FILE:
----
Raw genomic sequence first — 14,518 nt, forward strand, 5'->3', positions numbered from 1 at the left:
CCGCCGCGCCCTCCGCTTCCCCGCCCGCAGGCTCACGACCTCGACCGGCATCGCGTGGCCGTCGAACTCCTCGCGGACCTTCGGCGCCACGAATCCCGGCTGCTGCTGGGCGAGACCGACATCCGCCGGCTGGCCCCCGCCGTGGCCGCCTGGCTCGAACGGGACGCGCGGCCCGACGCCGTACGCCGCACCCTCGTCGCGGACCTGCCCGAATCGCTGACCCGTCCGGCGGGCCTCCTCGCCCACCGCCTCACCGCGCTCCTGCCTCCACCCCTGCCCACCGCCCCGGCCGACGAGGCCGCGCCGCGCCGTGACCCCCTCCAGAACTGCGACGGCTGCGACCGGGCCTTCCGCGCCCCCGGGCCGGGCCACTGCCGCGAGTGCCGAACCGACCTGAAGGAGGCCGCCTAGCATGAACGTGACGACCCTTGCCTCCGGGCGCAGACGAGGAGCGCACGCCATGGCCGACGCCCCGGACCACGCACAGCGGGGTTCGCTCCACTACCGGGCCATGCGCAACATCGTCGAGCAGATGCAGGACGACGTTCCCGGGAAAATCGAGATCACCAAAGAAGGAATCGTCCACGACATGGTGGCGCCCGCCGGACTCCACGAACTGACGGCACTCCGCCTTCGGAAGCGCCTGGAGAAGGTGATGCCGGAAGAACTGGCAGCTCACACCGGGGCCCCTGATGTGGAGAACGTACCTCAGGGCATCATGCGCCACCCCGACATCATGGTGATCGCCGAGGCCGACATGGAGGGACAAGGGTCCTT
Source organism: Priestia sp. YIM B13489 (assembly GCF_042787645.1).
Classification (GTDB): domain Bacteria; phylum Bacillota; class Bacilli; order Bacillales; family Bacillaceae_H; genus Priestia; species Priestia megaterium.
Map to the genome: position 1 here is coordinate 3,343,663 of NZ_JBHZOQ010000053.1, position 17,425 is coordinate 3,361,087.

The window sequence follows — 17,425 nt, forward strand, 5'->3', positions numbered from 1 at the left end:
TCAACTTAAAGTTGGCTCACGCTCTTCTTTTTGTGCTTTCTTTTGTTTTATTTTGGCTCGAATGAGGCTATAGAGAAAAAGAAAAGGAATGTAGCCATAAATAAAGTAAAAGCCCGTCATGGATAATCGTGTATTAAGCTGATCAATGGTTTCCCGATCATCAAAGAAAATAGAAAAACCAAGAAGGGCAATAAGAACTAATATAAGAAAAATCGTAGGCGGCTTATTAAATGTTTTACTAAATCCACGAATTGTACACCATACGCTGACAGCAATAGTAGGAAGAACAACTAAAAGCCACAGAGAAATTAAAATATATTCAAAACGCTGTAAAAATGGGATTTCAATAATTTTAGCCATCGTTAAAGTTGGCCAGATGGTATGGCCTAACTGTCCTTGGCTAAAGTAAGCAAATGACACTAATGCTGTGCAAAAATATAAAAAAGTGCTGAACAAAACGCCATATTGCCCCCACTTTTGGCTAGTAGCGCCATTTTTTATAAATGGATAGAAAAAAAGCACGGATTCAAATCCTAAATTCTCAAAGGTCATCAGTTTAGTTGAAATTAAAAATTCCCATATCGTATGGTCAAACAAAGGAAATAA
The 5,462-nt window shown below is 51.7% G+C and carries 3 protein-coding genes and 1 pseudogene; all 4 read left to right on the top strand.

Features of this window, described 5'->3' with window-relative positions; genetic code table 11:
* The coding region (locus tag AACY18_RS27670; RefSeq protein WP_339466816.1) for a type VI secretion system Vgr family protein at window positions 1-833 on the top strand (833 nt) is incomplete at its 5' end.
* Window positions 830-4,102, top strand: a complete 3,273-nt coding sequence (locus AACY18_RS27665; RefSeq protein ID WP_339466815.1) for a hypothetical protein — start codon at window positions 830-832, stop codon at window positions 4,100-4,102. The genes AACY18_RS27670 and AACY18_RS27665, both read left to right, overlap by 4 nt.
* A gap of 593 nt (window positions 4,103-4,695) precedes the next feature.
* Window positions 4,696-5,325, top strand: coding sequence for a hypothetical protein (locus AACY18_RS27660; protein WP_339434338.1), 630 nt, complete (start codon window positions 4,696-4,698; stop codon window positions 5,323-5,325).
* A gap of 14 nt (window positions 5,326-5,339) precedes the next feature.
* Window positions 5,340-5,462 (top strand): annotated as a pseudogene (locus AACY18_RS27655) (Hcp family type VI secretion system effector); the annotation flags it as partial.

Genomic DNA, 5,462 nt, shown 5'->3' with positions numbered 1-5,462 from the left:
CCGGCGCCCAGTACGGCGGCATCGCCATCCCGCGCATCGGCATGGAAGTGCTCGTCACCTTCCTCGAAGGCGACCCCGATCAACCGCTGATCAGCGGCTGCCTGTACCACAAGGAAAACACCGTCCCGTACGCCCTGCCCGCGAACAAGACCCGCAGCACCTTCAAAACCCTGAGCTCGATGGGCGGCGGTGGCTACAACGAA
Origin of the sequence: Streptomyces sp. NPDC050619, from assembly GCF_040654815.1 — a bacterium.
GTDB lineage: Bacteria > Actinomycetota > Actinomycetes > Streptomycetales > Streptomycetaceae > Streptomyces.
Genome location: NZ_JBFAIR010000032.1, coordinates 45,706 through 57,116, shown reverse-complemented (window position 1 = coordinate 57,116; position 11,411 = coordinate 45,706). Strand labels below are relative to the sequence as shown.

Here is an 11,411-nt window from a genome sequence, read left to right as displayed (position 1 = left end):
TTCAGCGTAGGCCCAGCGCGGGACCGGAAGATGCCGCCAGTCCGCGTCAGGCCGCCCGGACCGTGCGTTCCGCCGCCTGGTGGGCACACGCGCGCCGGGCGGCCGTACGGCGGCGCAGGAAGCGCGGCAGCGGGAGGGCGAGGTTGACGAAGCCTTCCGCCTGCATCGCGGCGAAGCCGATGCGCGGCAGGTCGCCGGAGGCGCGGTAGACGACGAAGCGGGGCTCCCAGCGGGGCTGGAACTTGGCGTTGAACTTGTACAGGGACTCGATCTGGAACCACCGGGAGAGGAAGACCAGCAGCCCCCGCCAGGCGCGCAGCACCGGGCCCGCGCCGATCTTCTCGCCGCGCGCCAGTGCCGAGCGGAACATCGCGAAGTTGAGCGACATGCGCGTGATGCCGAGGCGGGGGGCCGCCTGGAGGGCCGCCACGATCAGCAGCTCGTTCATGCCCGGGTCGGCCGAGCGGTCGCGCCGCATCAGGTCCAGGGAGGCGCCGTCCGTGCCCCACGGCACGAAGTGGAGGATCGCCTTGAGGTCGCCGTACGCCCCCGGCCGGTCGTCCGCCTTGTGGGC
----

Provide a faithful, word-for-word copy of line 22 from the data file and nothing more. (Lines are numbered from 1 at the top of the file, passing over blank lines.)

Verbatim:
TTCAGCGTAGGCCCAGCGCGGGACCGGAAGATGCCGCCAGTCCGCGTCAGGCCGCCCGGACCGTGCGTTCCGCCGCCTGGTGGGCACACGCGCGCCGGGCGGCCGTACGGCGGCGCAGGAAGCGCGGCAGCGGGAGGGCGAGGTTGACGAAGCCTTCCGCCTGCATCGCGGCGAAGCCGATGCGCGGCAGGTCGCCGGAGGCGCGGTAGACGACGAAGCGGGGCTCCCAGCGGGGCTGGAACTTGGCGTTGAACTTGTACAGGGACTCGATCTGGAACCACCGGGAGAGGAAGACCAGCAGCCCCCGCCAGGCGCGCAGCACCGGGCCCGCGCCGATCTTCTCGCCGCGCGCCAGTGCCGAGCGGAACATCGCGAAGTTGAGCGACATGCGCGTGATGCCGAGGCGGGGGGCCGCCTGGAGGGCCGCCACGATCAGCAGCTCGTTCATGCCCGGGTCGGCCGAGCGGTCGCGCCGCATCAGGTCCAGGGAGGCGCCGTCCGTGCCCCACGGCACGAAGTGGAGGATCGCCTTGAGGTCGCCGTACGCCCCCGGCCGGTCGTCCGCCTTGTGGGC